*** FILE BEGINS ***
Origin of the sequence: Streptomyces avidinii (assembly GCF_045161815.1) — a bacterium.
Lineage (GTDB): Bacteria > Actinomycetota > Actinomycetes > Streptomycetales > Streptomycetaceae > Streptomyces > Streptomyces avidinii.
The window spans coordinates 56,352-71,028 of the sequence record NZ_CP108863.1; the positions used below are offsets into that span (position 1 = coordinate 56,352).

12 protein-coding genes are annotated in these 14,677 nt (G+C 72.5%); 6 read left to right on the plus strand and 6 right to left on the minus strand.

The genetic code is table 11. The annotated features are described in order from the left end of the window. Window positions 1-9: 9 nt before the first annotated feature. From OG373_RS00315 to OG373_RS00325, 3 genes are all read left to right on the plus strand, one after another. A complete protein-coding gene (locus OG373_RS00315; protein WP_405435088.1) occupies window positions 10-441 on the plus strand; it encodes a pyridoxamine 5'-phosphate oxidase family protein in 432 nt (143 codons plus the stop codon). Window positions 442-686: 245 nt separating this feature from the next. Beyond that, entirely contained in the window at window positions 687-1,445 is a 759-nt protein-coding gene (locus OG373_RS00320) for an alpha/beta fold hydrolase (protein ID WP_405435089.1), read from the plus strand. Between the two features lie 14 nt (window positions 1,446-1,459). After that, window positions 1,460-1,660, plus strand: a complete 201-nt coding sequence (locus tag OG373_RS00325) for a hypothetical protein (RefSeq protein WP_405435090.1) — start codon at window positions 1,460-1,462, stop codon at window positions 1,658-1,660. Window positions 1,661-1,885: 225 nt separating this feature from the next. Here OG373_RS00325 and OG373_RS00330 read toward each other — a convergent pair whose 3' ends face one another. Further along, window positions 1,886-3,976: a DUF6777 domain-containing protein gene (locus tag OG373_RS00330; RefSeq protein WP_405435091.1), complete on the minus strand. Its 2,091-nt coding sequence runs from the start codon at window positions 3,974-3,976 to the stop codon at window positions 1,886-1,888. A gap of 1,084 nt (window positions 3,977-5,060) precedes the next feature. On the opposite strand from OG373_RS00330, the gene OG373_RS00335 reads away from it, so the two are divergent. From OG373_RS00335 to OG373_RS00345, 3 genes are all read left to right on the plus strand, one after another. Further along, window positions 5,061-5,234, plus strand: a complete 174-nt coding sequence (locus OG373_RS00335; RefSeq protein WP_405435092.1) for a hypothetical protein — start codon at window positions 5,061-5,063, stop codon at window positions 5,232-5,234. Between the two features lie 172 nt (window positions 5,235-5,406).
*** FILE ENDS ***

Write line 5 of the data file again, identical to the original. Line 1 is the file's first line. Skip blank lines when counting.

The genetic code is table 11. The annotated features are described in order from the left end of the window. Window positions 1-9: 9 nt before the first annotated feature. From OG373_RS00315 to OG373_RS00325, 3 genes are all read left to right on the plus strand, one after another. A complete protein-coding gene (locus OG373_RS00315; protein WP_405435088.1) occupies window positions 10-441 on the plus strand; it encodes a pyridoxamine 5'-phosphate oxidase family protein in 432 nt (143 codons plus the stop codon). Window positions 442-686: 245 nt separating this feature from the next. Beyond that, entirely contained in the window at window positions 687-1,445 is a 759-nt protein-coding gene (locus OG373_RS00320) for an alpha/beta fold hydrolase (protein ID WP_405435089.1), read from the plus strand. Between the two features lie 14 nt (window positions 1,446-1,459). After that, window positions 1,460-1,660, plus strand: a complete 201-nt coding sequence (locus tag OG373_RS00325) for a hypothetical protein (RefSeq protein WP_405435090.1) — start codon at window positions 1,460-1,462, stop codon at window positions 1,658-1,660. Window positions 1,661-1,885: 225 nt separating this feature from the next. Here OG373_RS00325 and OG373_RS00330 read toward each other — a convergent pair whose 3' ends face one another. Further along, window positions 1,886-3,976: a DUF6777 domain-containing protein gene (locus tag OG373_RS00330; RefSeq protein WP_405435091.1), complete on the minus strand. Its 2,091-nt coding sequence runs from the start codon at window positions 3,974-3,976 to the stop codon at window positions 1,886-1,888. A gap of 1,084 nt (window positions 3,977-5,060) precedes the next feature. On the opposite strand from OG373_RS00330, the gene OG373_RS00335 reads away from it, so the two are divergent. From OG373_RS00335 to OG373_RS00345, 3 genes are all read left to right on the plus strand, one after another. Further along, window positions 5,061-5,234, plus strand: a complete 174-nt coding sequence (locus OG373_RS00335; RefSeq protein WP_405435092.1) for a hypothetical protein — start codon at window positions 5,061-5,063, stop codon at window positions 5,232-5,234. Between the two features lie 172 nt (window positions 5,235-5,406).